Her husband came to help her get up.
“That’s when I started to feel the world slip away,” she says. “I looked at him and I said, ‘I don’t think I’m okay.'”
She’d lost so much blood, so quickly, her blood pressure had plummeted. Holeyman watched as her eyes rolled back. Her body went limp – she lost consciousness. He caught her neck so she didn’t bang her head against the tub. “I thought she was a goner,” he says.
He yelled to her stepmom to call 911. Then, Zielke’s eyes opened again, and he reassured her that an ambulance was coming, telling her, “just keep breathing, stay calm,” he recalls.
When the paramedics arrived, they used a sheet to pull her out of the bathtub onto a stretcher.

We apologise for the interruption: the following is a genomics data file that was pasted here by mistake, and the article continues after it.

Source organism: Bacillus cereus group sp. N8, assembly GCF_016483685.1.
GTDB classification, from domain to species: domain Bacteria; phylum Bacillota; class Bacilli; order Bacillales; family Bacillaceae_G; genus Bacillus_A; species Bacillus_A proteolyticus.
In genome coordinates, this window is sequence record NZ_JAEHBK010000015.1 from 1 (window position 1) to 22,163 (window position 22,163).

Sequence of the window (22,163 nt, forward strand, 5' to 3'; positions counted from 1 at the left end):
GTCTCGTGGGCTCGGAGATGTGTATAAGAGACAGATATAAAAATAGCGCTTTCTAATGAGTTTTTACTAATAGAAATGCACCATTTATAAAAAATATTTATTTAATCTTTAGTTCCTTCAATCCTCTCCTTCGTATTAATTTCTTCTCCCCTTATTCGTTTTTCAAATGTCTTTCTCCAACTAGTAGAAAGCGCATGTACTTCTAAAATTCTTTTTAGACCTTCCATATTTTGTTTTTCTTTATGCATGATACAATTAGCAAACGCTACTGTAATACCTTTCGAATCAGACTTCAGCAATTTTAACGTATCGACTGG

Just hours after being discharged, she says, she was back in the very same ER. She doesn’t remember much from the period after she fainted, but she knows she was given IV fluids and warmed up.
After a few hours in the ER, Zielke was admitted to the Ob-Gyn department of the hospital and had a D&C under general anesthesia. She was given the option to stay overnight and recover, but chose to go home that evening. “It wasn’t a place I felt safe,” she says.
The policy debate: Mike Gonidakis, president of the advocacy group Ohio Right to Life, which lobbied to pass the heartbeat bill, argues that what happened to Zielke — based on her account — was not a result of Ohio’s law.
“This woman obviously was having a medical issue based on a miscarriage,” he says. “This really has nothing to do with abortion – the baby did not have a beating heart.”